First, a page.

If you’ve used another way to log into those apps, you can probably still log in with a password reset. If you only used Facebook to log in, you may be out of luck. Contact Customer Service for the app. Let them know what happened and tell them your email. They may let you back in. Since Instagram is owned by Facebook, you’ll probably have difficulties there.
I’m embarrassed. Should I tell my friends?
Absolutely! After you speak to your bank and change your password, call your friends. They should be on the lookout for messages that are not from you, especially if the message is asking for help or money.
How do I get all my photos back?
If you set up your account as “Public”, and the hacker hasn’t changed the settings, you may still be able to get access to your photos, albums, notes, etc. If you can’t, ask someone you trust (who is still a “friend” of the account) to download all of your data.
What about my Facebook business account?
If you’ve lost access to your personal Facebook account, you’ve lost access to your business account too. Make sure your customers know. If you’ve ever purchased advertising on Facebook, contact your bank and cancel that card or account.
Setting up a new Facebook account:
What should I do to securely set up a new personal Facebook account?
- Set up a new email account to use only for Facebook
- Set up Two-Factor Authorization with the new account.
- Make sure your password is at least 12 characters long and contains a good mix of numbers, letters, capitals, and special characters.
- Go through the Privacy and Security settings on your new Facebook and lock it down as much as you can.
- Change the password on your new account monthly.
- Don’t provide any financial information to Facebook. If you want to purchase something on the Marketplace, negotiate a different means of payment with the seller.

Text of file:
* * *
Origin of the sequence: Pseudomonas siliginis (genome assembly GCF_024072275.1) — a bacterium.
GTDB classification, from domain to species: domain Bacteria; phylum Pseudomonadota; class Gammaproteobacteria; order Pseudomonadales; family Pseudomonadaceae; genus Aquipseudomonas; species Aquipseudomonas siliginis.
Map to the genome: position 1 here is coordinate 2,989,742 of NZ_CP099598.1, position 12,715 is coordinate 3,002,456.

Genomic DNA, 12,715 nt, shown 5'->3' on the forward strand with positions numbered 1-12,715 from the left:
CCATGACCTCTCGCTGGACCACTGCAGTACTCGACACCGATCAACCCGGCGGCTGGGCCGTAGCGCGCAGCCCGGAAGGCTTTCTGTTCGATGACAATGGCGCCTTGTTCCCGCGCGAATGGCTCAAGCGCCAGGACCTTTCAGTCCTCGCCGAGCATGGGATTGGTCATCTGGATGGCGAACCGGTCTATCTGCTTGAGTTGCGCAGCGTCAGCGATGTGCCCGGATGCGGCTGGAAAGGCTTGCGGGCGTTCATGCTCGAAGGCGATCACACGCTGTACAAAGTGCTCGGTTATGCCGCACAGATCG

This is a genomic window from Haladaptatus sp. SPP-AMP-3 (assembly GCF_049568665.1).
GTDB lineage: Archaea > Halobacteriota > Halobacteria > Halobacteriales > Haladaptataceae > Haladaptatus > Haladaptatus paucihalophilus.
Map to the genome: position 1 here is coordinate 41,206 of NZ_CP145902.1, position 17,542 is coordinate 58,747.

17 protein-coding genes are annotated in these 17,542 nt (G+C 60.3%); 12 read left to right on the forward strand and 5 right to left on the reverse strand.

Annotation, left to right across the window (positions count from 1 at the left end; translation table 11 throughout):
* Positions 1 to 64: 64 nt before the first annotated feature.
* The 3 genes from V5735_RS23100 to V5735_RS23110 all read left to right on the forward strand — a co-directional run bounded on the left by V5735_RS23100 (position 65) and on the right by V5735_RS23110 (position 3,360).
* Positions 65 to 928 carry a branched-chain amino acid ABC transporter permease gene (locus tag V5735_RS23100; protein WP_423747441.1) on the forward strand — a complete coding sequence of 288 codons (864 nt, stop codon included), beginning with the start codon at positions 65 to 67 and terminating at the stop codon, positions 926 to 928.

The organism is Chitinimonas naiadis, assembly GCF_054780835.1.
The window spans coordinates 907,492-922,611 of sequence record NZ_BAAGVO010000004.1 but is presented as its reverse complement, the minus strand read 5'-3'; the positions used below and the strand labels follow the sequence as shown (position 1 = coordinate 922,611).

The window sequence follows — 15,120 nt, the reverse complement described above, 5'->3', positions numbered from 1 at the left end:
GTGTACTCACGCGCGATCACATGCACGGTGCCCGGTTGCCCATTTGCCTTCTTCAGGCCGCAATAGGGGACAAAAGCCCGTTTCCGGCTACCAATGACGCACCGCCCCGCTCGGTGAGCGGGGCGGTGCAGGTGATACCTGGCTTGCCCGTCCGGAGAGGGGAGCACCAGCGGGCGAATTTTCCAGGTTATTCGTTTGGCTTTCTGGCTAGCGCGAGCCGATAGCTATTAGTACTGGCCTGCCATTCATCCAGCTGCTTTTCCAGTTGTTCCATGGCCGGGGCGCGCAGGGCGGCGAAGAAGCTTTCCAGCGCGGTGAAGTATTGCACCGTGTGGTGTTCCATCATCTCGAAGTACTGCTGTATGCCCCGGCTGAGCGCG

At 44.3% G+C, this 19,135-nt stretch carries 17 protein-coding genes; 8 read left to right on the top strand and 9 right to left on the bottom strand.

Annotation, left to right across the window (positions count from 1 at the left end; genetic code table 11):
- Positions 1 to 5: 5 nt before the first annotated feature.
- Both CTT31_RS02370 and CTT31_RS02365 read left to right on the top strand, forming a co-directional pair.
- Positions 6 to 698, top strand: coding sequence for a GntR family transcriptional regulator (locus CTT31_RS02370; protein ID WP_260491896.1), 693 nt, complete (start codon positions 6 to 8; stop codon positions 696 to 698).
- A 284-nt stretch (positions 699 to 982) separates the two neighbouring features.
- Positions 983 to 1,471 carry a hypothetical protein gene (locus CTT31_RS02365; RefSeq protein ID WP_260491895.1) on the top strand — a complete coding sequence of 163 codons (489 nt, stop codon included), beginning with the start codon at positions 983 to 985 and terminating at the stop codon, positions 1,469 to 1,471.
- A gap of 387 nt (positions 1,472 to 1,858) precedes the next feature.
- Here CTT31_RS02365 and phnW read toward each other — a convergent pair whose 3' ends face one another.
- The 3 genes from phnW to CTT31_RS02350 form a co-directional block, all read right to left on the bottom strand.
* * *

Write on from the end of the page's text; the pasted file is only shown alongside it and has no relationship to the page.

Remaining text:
How should I set up a new Facebook Business account?
- Create another new email account to only use with your Facebook business account. (You’ll need to set up a personal account first. And, yes, you’ll end up with two personal accounts.)
- Follow the same steps outlined above for setting up your new business account.
- If you advertise on Facebook, ask your bank for a separate credit card with a minimal spending limit. (Don’t use a debit card!)
How do I “Lock Down” my new account(s)?
If figuring out the Privacy settings on your new Facebook page is more than you want to do, let us know. We can set up a remote appointment with Chris to go through all of your settings to make sure another hacking is less likely. (Unfortunately, there are never any guarantees when it comes to protecting yourself from hackers.)
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Chris Eddy of Geek For Hire, Inc. has provided computer service to families and small businesses with Mac’s and PCs for the past eighteen years. Angie’s List and the BBB rate Geek For Hire very highly. You can find more on our website, or give us a call at 303-618-0154. Geek For Hire, Inc. provides onsite service (Tier 3 support) to the Denver / Boulder / Front Range area and remote service throughout North America.
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More Tips Here:
- Are VPNs worth it? More here.
- Are you interested in learning more about Extreme Privacy?
- We have seen a lot of Facebook hacking lately. Here’s what you should do ahead of time to keep your account safe.
- And here are the 10 Password Mistakes you don’t want to make!